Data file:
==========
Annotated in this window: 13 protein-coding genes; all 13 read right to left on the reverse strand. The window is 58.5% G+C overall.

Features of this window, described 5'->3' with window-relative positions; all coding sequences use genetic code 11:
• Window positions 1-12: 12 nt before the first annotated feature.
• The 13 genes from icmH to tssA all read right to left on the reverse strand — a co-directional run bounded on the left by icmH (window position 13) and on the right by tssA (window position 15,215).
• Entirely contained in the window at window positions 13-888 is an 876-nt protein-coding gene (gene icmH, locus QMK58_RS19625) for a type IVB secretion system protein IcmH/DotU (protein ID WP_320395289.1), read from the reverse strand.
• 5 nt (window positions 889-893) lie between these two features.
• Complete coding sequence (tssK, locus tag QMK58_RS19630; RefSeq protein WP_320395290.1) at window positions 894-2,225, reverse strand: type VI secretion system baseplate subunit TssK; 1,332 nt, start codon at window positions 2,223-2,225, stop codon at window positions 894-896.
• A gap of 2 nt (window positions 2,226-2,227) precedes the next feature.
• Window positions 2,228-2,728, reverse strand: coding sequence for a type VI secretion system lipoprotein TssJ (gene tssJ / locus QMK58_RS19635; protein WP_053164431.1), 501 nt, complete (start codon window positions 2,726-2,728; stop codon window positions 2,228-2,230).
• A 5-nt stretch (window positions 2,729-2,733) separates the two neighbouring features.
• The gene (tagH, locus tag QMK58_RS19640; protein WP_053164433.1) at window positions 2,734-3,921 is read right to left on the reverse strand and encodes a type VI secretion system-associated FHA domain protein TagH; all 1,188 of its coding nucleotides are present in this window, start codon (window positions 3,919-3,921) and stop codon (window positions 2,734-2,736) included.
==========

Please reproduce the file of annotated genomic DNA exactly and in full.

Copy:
Annotated in this window: 13 protein-coding genes; all 13 read right to left on the reverse strand. The window is 58.5% G+C overall.

Features of this window, described 5'->3' with window-relative positions; all coding sequences use genetic code 11:
• Window positions 1-12: 12 nt before the first annotated feature.
• The 13 genes from icmH to tssA all read right to left on the reverse strand — a co-directional run bounded on the left by icmH (window position 13) and on the right by tssA (window position 15,215).
• Entirely contained in the window at window positions 13-888 is an 876-nt protein-coding gene (gene icmH, locus QMK58_RS19625) for a type IVB secretion system protein IcmH/DotU (protein ID WP_320395289.1), read from the reverse strand.
• 5 nt (window positions 889-893) lie between these two features.
• Complete coding sequence (tssK, locus tag QMK58_RS19630; RefSeq protein WP_320395290.1) at window positions 894-2,225, reverse strand: type VI secretion system baseplate subunit TssK; 1,332 nt, start codon at window positions 2,223-2,225, stop codon at window positions 894-896.
• A gap of 2 nt (window positions 2,226-2,227) precedes the next feature.
• Window positions 2,228-2,728, reverse strand: coding sequence for a type VI secretion system lipoprotein TssJ (gene tssJ / locus QMK58_RS19635; protein WP_053164431.1), 501 nt, complete (start codon window positions 2,726-2,728; stop codon window positions 2,228-2,230).
• A 5-nt stretch (window positions 2,729-2,733) separates the two neighbouring features.
• The gene (tagH, locus tag QMK58_RS19640; protein WP_053164433.1) at window positions 2,734-3,921 is read right to left on the reverse strand and encodes a type VI secretion system-associated FHA domain protein TagH; all 1,188 of its coding nucleotides are present in this window, start codon (window positions 3,919-3,921) and stop codon (window positions 2,734-2,736) included.